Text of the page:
Daily Winner for: – 2nd August 2013
Weekly Winner (Editor’s Choice) for – 1st Aug – 8th Aug 2013
Name of the intern: – Senjuti
Institute: – Indian Institute of Information Technology
Organization interned with: – Umea University
This summer I worked in a city that’s only 200 km south of the Arctic Circle – Umea (pronounced Uoo-me-oooh).
Umea is the largest city in Northern Sweden – and still really tiny! You can walk around the whole place in a few hours – and primarily known as “a university town”. Umea University is ranked 297th in the QS World University Rankings, pretty good for a university that’s not yet fifty years old. At first sight, interning at a fairly young university in a doll-sized Scandinavian town seems pretty random. And the process of getting the internship was crazily random but in the end it turned out to be (cliché alert!) “a dream come true”.
I’ve always loved writing and programming. Programming being loved by an order of magnitude less, of course. Smash the fundamentals of the two together and voilà, you get linguistics and Natural Language Processing. Quite by chance I stumbled on to a paper on NLP written by a professor at Umea University that I found really interesting. I wondered if it would be possible to contact him and ask to work under him. What’s the worst that could happen? He’d reject me, I’d move on – being the enthusiastic opportunist I am, I just thought I’d give it a shot. I didn’t really expect anything to come of it. So I wrote to him and he was nice enough to keep in contact and after a while offered me a project at Umea University from May to July.
I arrived in mid-May, from Kolkata where the temperature was in the mid-thirties, and was greeted by snow. Umea in summer is pretty much like I imagine Winterfell to be like in summer. It is also firmly planted in “the Land of the Midnight Sun”. The days were around twenty-two hours long, by the middle of June there was only about half-an-hour between sunset and sunrise (at midnight). Sunset last for hours, you start forgetting about those things you called the moon and stars and you need those fancy beauty-masks over your eyes to fall asleep because at bedtime your eyes are still firmly convinced that its 4 pm!
Its the most beautiful place I’ve ever been to. Most of the time it felt like I was living in an eighties Bollywood movie-set for a romance – mellow light and wildflowers and people in tiny shorts (while I was shivering in my jackets) everywhere.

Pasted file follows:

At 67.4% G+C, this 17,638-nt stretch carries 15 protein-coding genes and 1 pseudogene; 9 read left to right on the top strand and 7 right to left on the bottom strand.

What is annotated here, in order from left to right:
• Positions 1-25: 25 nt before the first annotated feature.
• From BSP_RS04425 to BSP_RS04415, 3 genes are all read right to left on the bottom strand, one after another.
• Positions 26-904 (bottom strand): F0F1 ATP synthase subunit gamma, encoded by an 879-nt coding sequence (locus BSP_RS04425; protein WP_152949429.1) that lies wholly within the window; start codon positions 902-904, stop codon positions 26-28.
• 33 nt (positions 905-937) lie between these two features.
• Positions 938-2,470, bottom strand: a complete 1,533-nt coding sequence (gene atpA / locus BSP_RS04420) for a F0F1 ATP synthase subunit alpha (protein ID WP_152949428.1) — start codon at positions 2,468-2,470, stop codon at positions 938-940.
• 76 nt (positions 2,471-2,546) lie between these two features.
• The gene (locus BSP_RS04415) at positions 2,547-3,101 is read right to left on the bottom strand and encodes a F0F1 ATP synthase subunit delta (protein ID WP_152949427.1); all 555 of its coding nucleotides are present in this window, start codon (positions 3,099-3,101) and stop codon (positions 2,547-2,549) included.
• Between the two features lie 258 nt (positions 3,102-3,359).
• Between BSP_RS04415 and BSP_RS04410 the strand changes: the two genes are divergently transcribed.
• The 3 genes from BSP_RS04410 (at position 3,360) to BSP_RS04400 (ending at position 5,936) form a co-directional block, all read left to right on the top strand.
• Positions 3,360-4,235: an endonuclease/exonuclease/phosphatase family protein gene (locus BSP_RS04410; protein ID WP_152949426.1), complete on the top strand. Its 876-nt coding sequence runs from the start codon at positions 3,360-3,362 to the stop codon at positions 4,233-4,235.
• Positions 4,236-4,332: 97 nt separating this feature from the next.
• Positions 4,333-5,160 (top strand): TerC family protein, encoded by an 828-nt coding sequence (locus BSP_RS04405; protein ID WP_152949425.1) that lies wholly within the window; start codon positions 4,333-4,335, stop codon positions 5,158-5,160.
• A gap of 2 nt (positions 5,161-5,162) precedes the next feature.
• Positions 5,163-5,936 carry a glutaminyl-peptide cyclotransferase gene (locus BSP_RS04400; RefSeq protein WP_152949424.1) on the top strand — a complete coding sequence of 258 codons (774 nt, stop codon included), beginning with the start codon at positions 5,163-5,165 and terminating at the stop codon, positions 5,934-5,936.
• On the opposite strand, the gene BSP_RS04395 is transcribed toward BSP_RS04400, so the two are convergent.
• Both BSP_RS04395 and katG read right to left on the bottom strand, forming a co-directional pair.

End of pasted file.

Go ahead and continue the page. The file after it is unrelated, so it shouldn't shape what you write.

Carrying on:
Umea University is a gorgeous place and everyone in the NLP group was extremely friendly. When I had a bicycle accident – inevitable considering that everyone rides on bicycles and I had last used one when I was twelve – my professor took me to the health clinic himself (thank god for medical insurance, seeing a doctor in Sweden only once comes to 2000 SEK which is roughly Rs 18400). My project was implementing Millstream Systems using GrGen.NET. That’s a fancy way of saying I was chopping up sentences into words and then making graphs with them. The perks of working at the university included free drinks – I became addicted to Swedish hot chocolate and drank practically a litre of it everyday -, ice-cream and homemade cake at fika-time. Fika is the traditional Swedish coffee break at 3 pm and everyone brings a little something for the group to share – bread, cake, fruits. The work was extremely interesting and since the days were so generously stretched out, I had plenty of time to enjoy Umea after work.
Umea has been voted Europe’s Cultural Capital for 2014 and summer is the best time to visit it (unless you’re a fan of hypothermia, sub-forty temperatures and waist-high snowdrifts). I went to a reindeer farm (I’m seriously starting to think Santa Claus’ summerhouse is in Umea), free outdoor music concerts, the Brannboll World Championship (although Brannboll is only played in Umea…) and kayaking on the Baltic Sea. I met a surprising number of Indians and made some Swedish friends. Swedish people in general are extremely laid-back and fun-loving. Admirable personality traits to be sure, but it does become frustrating when all the shops close by 5pm (so that everyone can party in the sun) and you’re at work till 6! Aside from delving in the deeps of Millstream Systems, I picked up a little Swedish and a lot of cooking and how-to-train-your-bicycle know-how.
All in all it was a wonderful opportunity and I’d love to go back to Umea again someday.
Was this interesting? If yes, please hit the ‘Like’ button below and help Senjuti become the winner of the month and win the prize (Rs. 5,000/-) that she truly deserves!
If you wish to participate, send in your entry here: http://www.internshala.com/your-internship-story